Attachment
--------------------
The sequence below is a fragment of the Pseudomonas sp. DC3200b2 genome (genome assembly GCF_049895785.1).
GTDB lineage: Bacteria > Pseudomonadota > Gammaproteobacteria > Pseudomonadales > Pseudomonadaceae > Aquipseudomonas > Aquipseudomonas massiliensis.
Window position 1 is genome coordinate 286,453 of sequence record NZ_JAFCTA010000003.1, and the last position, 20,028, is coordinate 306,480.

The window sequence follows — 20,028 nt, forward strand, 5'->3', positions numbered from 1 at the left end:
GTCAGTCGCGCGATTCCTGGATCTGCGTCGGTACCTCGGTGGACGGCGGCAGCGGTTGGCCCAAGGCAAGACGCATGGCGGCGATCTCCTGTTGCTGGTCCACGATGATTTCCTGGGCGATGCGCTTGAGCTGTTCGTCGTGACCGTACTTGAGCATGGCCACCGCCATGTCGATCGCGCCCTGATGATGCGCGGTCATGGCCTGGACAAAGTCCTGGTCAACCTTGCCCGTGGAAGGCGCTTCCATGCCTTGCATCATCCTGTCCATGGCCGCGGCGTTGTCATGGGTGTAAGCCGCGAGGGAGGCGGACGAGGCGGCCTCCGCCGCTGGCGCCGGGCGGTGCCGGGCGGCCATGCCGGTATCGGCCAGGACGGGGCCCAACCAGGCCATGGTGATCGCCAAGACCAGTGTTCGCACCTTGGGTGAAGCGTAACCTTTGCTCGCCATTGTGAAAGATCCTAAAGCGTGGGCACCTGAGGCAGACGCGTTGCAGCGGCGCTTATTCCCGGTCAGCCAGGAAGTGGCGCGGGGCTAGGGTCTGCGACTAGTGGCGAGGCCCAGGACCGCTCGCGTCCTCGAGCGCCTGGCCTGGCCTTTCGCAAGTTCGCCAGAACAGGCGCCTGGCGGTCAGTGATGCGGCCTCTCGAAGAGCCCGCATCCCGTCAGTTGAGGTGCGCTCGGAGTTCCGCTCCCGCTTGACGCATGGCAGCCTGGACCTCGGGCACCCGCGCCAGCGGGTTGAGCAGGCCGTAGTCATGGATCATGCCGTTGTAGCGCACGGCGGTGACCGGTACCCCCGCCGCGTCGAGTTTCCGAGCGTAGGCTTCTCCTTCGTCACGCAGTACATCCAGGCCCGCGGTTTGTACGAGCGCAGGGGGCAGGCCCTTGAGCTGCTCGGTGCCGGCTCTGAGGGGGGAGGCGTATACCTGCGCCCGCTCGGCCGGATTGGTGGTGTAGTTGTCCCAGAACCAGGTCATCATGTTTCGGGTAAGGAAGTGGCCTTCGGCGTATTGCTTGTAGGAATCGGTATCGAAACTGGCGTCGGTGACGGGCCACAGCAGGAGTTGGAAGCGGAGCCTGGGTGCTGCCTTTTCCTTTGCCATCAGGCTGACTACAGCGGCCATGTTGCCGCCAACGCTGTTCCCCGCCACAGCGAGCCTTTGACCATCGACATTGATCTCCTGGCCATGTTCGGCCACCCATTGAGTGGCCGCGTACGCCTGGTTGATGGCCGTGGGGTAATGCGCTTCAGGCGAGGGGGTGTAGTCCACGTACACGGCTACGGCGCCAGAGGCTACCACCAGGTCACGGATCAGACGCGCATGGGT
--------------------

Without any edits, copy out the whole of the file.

The sequence below is a fragment of the Pseudomonas sp. DC3200b2 genome (genome assembly GCF_049895785.1).
GTDB lineage: Bacteria > Pseudomonadota > Gammaproteobacteria > Pseudomonadales > Pseudomonadaceae > Aquipseudomonas > Aquipseudomonas massiliensis.
Window position 1 is genome coordinate 286,453 of sequence record NZ_JAFCTA010000003.1, and the last position, 20,028, is coordinate 306,480.

The window sequence follows — 20,028 nt, forward strand, 5'->3', positions numbered from 1 at the left end:
GTCAGTCGCGCGATTCCTGGATCTGCGTCGGTACCTCGGTGGACGGCGGCAGCGGTTGGCCCAAGGCAAGACGCATGGCGGCGATCTCCTGTTGCTGGTCCACGATGATTTCCTGGGCGATGCGCTTGAGCTGTTCGTCGTGACCGTACTTGAGCATGGCCACCGCCATGTCGATCGCGCCCTGATGATGCGCGGTCATGGCCTGGACAAAGTCCTGGTCAACCTTGCCCGTGGAAGGCGCTTCCATGCCTTGCATCATCCTGTCCATGGCCGCGGCGTTGTCATGGGTGTAAGCCGCGAGGGAGGCGGACGAGGCGGCCTCCGCCGCTGGCGCCGGGCGGTGCCGGGCGGCCATGCCGGTATCGGCCAGGACGGGGCCCAACCAGGCCATGGTGATCGCCAAGACCAGTGTTCGCACCTTGGGTGAAGCGTAACCTTTGCTCGCCATTGTGAAAGATCCTAAAGCGTGGGCACCTGAGGCAGACGCGTTGCAGCGGCGCTTATTCCCGGTCAGCCAGGAAGTGGCGCGGGGCTAGGGTCTGCGACTAGTGGCGAGGCCCAGGACCGCTCGCGTCCTCGAGCGCCTGGCCTGGCCTTTCGCAAGTTCGCCAGAACAGGCGCCTGGCGGTCAGTGATGCGGCCTCTCGAAGAGCCCGCATCCCGTCAGTTGAGGTGCGCTCGGAGTTCCGCTCCCGCTTGACGCATGGCAGCCTGGACCTCGGGCACCCGCGCCAGCGGGTTGAGCAGGCCGTAGTCATGGATCATGCCGTTGTAGCGCACGGCGGTGACCGGTACCCCCGCCGCGTCGAGTTTCCGAGCGTAGGCTTCTCCTTCGTCACGCAGTACATCCAGGCCCGCGGTTTGTACGAGCGCAGGGGGCAGGCCCTTGAGCTGCTCGGTGCCGGCTCTGAGGGGGGAGGCGTATACCTGCGCCCGCTCGGCCGGATTGGTGGTGTAGTTGTCCCAGAACCAGGTCATCATGTTTCGGGTAAGGAAGTGGCCTTCGGCGTATTGCTTGTAGGAATCGGTATCGAAACTGGCGTCGGTGACGGGCCACAGCAGGAGTTGGAAGCGGAGCCTGGGTGCTGCCTTTTCCTTTGCCATCAGGCTGACTACAGCGGCCATGTTGCCGCCAACGCTGTTCCCCGCCACAGCGAGCCTTTGACCATCGACATTGATCTCCTGGCCATGTTCGGCCACCCATTGAGTGGCCGCGTACGCCTGGTTGATGGCCGTGGGGTAATGCGCTTCAGGCGAGGGGGTGTAGTCCACGTACACGGCTACGGCGCCAGAGGCTACCACCAGGTCACGGATCAGACGCGCATGGGT